"Steam Bath": As a teacher, the term "spa day" really isn't in my vocabulary. While I'm down for the occasional beauty treatment, spending an entire day and/or paycheck devoted to the spa seems unreasonable. Plus, the core of most spa treatments can be conducted at home (or at work) on the cheap. As such, the steam bath is a luxury one can access at work while sitting at the desk.

While I often judge people for brushing their teeth at work, I realize I am likely also judged for my tea station set up in the classroom of a coworker. A few years ago, I started bringing in honey to accompany the copious amounts of hot water obtained from the water cooler nearby. After bringing honey, I began to bring in loose tea... which needed and infuser and after reading Drink Pretty: The Morning Detox Tea on Into the Gloss, I now have a bar replete with turmeric and fresh ginger. Several days ago, I filled a glass with boiling water and as I let it cool, held it uncovered against my chest for several minutes. As I held my bkr bottle close, I noticed the steam rise up and moisten my face, giving me the sensation of a mini-facial. Indeed, states that, "[steam] loosens dirt and debris lodged in the pores." And while most at-home steam baths call for the recipient to place a towel over their head and their head directly over a bowl of hot water (see Steam Your Way to Clearer Skin), allowing steam to float up onto my face made it feel just as good. If you can, just try to give your face a "steam bath" before lunch so you can wipe your face with a towelette afterwards (to remove any remaining residue) and enjoy some tea with your lunch!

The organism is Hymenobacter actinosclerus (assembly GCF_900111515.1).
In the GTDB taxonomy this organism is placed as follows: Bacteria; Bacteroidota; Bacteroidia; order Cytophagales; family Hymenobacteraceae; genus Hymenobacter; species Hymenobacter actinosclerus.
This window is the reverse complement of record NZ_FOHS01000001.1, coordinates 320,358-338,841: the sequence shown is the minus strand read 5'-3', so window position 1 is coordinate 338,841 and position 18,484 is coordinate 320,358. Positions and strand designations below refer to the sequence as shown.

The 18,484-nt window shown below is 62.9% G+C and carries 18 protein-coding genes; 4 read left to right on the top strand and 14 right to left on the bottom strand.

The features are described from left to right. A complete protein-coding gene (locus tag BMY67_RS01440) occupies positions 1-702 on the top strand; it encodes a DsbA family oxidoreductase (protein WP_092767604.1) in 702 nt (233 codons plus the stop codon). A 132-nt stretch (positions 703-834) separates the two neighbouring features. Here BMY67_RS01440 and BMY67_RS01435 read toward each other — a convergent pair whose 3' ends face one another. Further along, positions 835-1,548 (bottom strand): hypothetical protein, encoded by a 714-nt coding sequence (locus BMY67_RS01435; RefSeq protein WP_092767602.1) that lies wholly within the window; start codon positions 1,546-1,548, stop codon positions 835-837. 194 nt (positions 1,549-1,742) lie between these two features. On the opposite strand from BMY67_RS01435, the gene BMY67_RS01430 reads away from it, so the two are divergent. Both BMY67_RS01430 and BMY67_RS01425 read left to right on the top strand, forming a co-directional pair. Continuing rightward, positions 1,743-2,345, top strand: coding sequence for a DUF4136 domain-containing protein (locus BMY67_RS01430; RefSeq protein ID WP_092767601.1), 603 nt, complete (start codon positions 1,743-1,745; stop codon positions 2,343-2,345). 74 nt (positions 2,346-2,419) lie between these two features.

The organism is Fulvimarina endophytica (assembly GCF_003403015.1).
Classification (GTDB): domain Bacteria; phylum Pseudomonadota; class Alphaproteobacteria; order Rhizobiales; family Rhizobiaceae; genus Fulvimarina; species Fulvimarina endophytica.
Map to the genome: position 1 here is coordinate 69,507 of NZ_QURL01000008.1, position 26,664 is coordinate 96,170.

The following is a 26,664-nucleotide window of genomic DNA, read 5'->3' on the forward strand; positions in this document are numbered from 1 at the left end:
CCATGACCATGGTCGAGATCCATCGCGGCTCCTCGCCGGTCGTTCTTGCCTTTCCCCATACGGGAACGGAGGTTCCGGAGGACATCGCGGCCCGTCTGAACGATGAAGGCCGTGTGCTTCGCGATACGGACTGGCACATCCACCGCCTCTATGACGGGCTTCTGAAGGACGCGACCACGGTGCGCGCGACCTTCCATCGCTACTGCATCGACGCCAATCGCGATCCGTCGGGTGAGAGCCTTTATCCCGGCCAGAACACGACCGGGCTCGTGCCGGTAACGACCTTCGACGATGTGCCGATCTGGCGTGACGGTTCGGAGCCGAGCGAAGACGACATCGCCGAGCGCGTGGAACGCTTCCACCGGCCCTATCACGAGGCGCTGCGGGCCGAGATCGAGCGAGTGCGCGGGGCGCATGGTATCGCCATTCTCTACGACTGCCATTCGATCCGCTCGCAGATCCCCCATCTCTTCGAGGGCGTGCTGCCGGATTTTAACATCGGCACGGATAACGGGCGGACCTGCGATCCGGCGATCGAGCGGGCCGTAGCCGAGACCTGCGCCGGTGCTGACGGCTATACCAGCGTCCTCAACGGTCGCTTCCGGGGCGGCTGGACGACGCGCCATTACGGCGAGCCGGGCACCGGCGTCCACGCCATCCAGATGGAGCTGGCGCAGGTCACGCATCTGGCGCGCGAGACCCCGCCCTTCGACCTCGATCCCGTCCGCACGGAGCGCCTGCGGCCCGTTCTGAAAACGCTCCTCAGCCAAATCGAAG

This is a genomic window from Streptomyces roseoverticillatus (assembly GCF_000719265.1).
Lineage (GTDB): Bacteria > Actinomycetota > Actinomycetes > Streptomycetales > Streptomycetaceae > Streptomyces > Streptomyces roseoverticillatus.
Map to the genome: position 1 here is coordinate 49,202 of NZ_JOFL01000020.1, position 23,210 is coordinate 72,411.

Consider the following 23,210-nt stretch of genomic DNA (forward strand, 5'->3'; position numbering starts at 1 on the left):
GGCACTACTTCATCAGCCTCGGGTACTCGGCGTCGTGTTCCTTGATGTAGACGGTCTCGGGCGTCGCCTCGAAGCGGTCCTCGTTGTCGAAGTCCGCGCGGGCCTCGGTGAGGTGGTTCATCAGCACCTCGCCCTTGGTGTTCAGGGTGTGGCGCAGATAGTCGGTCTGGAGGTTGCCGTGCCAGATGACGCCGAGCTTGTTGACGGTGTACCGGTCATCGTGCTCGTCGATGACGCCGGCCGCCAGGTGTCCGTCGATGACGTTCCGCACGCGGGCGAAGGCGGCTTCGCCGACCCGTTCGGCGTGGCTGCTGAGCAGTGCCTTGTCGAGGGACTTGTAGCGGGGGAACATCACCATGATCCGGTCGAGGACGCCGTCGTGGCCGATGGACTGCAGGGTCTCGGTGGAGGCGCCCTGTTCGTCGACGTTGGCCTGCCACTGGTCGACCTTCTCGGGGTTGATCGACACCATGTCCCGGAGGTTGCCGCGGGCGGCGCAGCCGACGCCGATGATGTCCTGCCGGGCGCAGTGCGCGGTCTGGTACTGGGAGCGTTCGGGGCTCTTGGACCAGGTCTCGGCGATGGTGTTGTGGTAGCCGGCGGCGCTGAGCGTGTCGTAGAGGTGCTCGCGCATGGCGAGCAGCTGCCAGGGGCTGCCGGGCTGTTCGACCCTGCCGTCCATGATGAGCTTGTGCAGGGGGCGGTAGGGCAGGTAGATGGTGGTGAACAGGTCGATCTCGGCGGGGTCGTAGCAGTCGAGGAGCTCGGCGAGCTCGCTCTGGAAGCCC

Muy caliente y muy bueno.

Un Digestif: Several days before my "steam bath" discovery, I held my warm bkr bottle to my sternum as I assisted students in P.E. class (where you do a lot of standing). As I did, I noticed my lunch, eaten just several minutes before class seemed to burn up in my stomach as though the hot water in the bottle boosted my metabolism into high-gear. Indeed, according to Dr. Michael Wald (via, "hot water may increase body temperature and may therefore increase the metabolic rates slightly." Paraphrasing his words, a metabolism kicked into high gear can burn more calories over the course of a day. Furthermore, Wald states that, "[t]he increased metabolic rate may help the gastrointestinal tract and kidneys function more effectively," ultimately leading to detoxification. To this extent, while I try to drink hot water throughout the day (mainly to raise my body temperature) I especially try to drink it after lunch (with some honey, of course).

So there you have it. A few ways you can add spa-like treatments to what can sometimes be an arduous workday while saving money on the way. Enjoy!